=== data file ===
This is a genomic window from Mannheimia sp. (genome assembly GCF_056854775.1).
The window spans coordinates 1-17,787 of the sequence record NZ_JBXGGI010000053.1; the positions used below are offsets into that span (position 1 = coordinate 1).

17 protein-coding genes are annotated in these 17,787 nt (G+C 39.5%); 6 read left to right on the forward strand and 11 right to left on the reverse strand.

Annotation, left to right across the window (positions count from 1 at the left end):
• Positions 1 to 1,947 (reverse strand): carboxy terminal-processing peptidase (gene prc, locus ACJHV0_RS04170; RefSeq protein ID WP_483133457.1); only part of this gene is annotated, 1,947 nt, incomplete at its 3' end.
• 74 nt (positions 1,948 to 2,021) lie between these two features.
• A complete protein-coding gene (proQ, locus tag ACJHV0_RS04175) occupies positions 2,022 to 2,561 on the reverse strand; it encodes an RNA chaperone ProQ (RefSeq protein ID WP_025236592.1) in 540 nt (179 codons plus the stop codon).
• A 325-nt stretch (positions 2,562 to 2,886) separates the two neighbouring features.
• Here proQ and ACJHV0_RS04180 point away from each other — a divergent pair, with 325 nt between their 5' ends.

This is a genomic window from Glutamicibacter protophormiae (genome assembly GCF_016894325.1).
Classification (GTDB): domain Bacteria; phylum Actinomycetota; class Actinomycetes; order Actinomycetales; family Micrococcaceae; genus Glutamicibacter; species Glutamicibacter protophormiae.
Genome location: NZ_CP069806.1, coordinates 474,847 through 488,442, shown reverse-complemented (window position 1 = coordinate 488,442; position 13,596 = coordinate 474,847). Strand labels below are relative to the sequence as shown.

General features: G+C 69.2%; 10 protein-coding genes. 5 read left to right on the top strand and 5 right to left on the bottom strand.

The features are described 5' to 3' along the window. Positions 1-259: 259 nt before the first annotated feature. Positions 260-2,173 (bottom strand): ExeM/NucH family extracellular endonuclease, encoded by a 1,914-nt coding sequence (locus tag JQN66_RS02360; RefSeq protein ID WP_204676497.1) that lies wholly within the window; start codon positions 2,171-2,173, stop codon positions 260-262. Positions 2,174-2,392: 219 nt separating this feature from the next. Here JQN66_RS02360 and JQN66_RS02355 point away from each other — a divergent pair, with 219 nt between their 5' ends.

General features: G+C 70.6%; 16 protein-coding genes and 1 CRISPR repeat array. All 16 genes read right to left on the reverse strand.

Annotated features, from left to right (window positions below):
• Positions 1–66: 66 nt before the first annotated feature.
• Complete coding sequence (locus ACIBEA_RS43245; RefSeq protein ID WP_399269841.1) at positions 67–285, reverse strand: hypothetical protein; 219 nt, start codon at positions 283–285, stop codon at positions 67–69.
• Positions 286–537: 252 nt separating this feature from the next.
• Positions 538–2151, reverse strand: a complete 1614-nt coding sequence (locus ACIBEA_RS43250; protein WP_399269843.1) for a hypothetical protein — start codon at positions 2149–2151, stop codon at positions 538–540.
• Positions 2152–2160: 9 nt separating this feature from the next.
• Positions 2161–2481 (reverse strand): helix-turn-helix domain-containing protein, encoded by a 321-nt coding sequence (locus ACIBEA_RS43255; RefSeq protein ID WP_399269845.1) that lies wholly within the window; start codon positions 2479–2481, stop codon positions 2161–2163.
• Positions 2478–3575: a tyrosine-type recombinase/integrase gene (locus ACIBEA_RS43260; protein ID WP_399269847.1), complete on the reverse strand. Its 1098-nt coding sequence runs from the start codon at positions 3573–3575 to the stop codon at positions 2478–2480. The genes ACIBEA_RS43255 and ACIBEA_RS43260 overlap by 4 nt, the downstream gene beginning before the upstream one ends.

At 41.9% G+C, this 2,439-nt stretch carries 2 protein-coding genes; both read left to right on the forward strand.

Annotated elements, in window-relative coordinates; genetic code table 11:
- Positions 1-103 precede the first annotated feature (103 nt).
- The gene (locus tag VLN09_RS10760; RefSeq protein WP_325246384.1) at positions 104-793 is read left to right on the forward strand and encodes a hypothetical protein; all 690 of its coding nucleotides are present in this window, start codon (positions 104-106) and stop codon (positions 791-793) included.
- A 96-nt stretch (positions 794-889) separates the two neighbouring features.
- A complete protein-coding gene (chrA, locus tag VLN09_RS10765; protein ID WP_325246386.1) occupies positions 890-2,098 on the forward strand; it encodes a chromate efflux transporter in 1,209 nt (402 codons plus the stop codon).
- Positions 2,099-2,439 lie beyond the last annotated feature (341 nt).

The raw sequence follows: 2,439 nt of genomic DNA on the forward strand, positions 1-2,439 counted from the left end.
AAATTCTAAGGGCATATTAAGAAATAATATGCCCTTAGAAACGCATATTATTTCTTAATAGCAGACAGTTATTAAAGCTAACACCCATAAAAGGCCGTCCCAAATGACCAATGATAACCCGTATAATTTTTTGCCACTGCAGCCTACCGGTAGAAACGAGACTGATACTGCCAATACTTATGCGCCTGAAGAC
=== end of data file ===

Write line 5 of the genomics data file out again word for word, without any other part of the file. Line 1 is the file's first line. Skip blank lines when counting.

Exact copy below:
• Positions 1 to 1,947 (reverse strand): carboxy terminal-processing peptidase (gene prc, locus ACJHV0_RS04170; RefSeq protein ID WP_483133457.1); only part of this gene is annotated, 1,947 nt, incomplete at its 3' end.